Storms or high winds over the open ocean can generate large waves that trigger high surf in coastal areas. High surf typically impacts the shore in “sets” of three to five waves between lulls. Any wave can be significantly larger than the previous one and can catch beachgoers off guard. Although general forecasts can be made about surf conditions, the timing of individual waves can never be predicted.
NOAA National Weather Service
NOAA NWS Hawaii Marine Forecasts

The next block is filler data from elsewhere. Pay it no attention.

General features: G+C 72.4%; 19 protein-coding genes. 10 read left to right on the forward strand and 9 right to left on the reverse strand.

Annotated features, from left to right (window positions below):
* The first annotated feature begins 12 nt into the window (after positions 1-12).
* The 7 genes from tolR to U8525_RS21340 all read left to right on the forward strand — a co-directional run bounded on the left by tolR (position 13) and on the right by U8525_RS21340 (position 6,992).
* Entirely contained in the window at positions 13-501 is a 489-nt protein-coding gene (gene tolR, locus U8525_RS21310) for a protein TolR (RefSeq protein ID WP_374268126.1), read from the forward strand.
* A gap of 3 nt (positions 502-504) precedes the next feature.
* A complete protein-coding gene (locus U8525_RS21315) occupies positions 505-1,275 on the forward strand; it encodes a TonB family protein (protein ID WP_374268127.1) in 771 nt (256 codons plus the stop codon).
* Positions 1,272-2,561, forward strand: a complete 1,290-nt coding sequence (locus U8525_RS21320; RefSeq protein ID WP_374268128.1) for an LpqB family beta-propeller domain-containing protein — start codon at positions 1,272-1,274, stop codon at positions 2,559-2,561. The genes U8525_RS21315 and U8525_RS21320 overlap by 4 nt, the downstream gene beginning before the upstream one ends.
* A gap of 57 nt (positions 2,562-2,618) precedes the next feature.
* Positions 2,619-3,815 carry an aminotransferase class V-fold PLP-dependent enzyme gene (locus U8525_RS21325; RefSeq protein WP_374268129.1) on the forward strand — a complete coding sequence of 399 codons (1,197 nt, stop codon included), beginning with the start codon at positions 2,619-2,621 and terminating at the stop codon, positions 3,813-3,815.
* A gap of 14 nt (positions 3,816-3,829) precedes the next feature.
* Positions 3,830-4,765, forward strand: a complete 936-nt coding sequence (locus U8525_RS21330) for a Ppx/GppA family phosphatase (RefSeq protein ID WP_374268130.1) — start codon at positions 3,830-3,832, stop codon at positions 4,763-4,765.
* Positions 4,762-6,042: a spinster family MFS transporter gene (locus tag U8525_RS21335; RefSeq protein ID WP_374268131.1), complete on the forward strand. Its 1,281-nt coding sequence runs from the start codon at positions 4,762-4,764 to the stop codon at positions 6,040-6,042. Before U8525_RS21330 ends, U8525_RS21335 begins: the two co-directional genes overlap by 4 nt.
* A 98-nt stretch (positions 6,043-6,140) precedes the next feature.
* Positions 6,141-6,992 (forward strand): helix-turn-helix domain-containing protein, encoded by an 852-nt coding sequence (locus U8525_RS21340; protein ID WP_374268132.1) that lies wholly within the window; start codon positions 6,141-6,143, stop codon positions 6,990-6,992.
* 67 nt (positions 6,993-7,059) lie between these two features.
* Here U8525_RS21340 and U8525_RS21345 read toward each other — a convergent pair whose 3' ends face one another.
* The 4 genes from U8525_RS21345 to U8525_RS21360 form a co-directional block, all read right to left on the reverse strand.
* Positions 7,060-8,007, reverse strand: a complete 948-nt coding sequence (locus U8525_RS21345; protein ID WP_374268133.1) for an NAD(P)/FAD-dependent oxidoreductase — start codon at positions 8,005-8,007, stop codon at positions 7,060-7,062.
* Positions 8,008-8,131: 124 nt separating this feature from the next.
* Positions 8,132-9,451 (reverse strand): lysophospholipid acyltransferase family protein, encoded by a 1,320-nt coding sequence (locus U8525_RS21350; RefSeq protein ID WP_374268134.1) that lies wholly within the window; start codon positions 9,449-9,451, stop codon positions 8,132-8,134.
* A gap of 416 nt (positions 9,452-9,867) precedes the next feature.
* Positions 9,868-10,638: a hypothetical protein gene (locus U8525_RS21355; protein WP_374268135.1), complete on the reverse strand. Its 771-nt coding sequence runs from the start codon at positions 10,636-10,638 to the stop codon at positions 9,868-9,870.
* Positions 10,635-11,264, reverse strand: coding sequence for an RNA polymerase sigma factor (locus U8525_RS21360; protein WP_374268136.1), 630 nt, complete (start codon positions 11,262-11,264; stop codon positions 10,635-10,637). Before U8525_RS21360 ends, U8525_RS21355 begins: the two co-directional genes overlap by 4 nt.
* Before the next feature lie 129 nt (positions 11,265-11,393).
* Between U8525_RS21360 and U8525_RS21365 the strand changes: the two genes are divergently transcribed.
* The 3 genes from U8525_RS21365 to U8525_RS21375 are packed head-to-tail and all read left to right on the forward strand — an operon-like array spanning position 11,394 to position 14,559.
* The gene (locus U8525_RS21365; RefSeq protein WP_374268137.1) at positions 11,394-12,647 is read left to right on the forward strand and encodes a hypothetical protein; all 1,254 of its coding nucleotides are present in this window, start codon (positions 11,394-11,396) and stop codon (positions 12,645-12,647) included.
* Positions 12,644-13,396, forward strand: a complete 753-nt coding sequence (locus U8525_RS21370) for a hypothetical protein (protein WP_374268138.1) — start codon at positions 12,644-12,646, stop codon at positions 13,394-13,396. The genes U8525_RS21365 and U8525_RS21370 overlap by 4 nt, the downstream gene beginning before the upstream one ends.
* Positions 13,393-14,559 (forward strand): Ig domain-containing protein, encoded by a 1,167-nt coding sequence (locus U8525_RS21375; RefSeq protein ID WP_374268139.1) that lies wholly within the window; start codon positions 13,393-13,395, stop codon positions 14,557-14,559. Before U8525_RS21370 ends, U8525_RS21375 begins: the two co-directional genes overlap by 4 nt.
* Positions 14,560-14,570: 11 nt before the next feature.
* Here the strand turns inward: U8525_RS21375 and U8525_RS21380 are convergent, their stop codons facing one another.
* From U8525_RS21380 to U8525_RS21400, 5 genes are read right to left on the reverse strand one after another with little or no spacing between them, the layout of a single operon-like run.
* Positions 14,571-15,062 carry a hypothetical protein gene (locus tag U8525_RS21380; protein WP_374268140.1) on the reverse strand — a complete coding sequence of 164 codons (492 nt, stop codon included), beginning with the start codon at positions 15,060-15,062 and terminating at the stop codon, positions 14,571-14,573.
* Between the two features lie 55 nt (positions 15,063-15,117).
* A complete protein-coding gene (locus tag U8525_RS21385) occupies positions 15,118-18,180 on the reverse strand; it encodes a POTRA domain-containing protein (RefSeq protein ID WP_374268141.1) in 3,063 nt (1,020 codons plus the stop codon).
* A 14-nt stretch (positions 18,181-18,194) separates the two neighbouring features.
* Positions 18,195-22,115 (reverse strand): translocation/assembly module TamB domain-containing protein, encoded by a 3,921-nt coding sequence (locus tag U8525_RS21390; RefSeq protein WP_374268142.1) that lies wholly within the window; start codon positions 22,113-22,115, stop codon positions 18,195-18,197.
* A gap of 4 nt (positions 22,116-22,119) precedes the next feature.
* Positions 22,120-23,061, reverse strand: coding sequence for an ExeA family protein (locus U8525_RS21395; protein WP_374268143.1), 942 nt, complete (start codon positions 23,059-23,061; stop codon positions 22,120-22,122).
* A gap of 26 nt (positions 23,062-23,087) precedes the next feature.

On rare occasions, rogue waves emerge to haunt some of the most trafficked sea lanes of the world, and ships inevitably encounter some of these wind-generated monsters. The shorelines of the Pacific Islands are also occasionally impacted by rogue waves, which can be extremely dangerous to fishermen and others who frequent the shorelines. Although rogue waves were once dismissed as nautical myths, much like sea monsters, satellite data have now confirmed their existence and are being used to help researchers understand how they develop.